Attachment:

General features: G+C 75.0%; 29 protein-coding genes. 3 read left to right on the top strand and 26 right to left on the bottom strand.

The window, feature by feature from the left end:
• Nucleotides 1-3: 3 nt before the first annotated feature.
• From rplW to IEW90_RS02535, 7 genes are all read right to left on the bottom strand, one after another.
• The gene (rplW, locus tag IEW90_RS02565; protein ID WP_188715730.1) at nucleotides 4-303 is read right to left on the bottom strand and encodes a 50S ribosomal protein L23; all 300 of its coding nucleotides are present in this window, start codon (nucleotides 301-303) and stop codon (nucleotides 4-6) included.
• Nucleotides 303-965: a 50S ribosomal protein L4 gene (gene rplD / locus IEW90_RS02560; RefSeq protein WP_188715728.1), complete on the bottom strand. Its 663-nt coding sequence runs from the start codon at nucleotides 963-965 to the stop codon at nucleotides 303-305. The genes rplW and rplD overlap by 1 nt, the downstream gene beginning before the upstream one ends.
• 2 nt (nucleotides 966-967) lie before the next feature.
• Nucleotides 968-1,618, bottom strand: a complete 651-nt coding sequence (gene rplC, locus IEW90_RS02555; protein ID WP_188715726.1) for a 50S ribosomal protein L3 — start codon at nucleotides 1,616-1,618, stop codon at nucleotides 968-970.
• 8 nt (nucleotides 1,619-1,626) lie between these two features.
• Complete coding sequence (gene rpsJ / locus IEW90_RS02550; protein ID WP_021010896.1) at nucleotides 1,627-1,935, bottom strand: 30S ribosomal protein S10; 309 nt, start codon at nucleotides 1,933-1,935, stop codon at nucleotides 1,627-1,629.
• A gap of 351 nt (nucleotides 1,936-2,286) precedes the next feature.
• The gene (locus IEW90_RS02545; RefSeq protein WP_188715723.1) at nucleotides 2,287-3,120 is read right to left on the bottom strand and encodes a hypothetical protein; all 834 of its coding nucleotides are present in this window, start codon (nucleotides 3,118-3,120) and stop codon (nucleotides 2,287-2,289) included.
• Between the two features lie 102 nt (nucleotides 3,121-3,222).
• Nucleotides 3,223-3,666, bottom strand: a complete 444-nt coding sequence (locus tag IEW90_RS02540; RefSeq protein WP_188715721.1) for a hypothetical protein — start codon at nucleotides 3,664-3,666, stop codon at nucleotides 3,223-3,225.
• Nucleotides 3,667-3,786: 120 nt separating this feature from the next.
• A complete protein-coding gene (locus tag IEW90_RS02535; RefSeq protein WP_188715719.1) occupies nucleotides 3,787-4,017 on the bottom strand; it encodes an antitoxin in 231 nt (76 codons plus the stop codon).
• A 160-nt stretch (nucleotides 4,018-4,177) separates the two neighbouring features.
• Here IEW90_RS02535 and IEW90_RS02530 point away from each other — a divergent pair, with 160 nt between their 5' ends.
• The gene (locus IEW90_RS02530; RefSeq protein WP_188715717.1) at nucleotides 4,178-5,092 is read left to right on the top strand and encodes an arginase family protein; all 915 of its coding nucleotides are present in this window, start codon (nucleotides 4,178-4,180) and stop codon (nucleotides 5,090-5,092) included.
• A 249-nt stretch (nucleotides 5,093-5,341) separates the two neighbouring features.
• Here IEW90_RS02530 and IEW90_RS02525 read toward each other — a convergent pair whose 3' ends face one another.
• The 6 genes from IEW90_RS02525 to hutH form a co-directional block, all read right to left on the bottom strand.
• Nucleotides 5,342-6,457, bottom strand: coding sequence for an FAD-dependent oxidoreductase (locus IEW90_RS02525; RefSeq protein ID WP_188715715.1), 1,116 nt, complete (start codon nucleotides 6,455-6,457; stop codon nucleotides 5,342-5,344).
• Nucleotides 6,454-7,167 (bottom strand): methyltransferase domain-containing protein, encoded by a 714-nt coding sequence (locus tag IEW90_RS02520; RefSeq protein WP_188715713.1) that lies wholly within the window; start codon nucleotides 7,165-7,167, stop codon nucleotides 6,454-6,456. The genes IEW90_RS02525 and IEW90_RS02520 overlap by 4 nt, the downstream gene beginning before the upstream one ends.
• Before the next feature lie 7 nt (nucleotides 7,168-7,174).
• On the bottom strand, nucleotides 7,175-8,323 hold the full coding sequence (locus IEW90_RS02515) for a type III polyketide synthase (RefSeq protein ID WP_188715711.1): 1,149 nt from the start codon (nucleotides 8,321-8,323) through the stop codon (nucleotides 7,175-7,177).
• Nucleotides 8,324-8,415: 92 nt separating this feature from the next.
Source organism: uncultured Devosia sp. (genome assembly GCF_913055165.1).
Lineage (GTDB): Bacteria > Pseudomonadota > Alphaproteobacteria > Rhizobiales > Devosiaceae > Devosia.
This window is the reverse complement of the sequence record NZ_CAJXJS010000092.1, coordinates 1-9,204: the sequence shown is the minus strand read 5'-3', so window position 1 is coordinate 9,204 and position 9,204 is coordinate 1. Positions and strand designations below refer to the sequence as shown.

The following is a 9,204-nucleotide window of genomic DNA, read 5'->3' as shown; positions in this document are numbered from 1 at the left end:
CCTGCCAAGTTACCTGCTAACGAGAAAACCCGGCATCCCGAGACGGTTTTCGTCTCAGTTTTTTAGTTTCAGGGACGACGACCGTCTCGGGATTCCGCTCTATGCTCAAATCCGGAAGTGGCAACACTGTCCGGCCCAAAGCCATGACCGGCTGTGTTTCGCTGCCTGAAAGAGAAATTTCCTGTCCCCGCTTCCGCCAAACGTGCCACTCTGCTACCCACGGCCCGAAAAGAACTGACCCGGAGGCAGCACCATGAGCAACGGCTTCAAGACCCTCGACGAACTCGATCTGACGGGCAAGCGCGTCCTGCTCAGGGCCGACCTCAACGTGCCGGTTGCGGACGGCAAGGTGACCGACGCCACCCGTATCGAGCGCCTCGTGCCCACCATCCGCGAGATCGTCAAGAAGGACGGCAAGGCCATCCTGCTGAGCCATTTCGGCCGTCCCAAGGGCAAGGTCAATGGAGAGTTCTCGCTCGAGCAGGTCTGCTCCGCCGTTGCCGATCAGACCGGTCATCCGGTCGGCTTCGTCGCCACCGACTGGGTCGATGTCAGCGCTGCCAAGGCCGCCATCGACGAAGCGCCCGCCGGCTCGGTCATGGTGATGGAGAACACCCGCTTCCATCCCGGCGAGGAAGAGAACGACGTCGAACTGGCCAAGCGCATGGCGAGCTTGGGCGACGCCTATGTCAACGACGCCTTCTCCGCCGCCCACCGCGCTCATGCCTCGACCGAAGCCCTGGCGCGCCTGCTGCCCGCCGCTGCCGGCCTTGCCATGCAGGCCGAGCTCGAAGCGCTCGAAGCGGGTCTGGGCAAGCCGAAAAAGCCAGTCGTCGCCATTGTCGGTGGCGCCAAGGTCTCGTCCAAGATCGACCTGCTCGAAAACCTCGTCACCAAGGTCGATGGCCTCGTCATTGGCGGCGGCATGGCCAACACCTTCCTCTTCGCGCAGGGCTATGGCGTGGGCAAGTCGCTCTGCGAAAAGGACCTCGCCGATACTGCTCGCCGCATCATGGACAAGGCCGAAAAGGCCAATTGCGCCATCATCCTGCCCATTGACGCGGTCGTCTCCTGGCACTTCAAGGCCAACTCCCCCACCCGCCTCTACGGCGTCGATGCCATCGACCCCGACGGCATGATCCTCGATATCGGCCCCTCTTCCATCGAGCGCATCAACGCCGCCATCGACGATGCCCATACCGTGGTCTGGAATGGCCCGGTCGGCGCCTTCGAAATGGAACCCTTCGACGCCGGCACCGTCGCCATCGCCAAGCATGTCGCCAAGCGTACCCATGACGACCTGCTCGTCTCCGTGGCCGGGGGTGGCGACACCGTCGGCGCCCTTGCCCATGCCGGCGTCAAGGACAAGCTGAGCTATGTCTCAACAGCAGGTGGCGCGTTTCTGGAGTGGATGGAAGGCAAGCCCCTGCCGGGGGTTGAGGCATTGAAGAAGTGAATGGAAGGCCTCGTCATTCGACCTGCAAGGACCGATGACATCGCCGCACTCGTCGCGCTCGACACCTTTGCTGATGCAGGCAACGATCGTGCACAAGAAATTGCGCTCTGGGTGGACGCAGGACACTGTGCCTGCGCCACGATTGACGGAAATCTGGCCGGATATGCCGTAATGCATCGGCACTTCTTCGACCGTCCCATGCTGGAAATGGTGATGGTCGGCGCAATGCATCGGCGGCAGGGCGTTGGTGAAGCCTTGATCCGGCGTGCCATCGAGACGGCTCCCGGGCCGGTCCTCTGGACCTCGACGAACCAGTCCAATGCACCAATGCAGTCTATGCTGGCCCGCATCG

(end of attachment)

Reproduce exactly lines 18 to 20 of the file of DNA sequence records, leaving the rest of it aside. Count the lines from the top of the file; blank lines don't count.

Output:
• Here IEW90_RS02535 and IEW90_RS02530 point away from each other — a divergent pair, with 160 nt between their 5' ends.
• The gene (locus IEW90_RS02530; RefSeq protein WP_188715717.1) at nucleotides 4,178-5,092 is read left to right on the top strand and encodes an arginase family protein; all 915 of its coding nucleotides are present in this window, start codon (nucleotides 4,178-4,180) and stop codon (nucleotides 5,090-5,092) included.
• A 249-nt stretch (nucleotides 5,093-5,341) separates the two neighbouring features.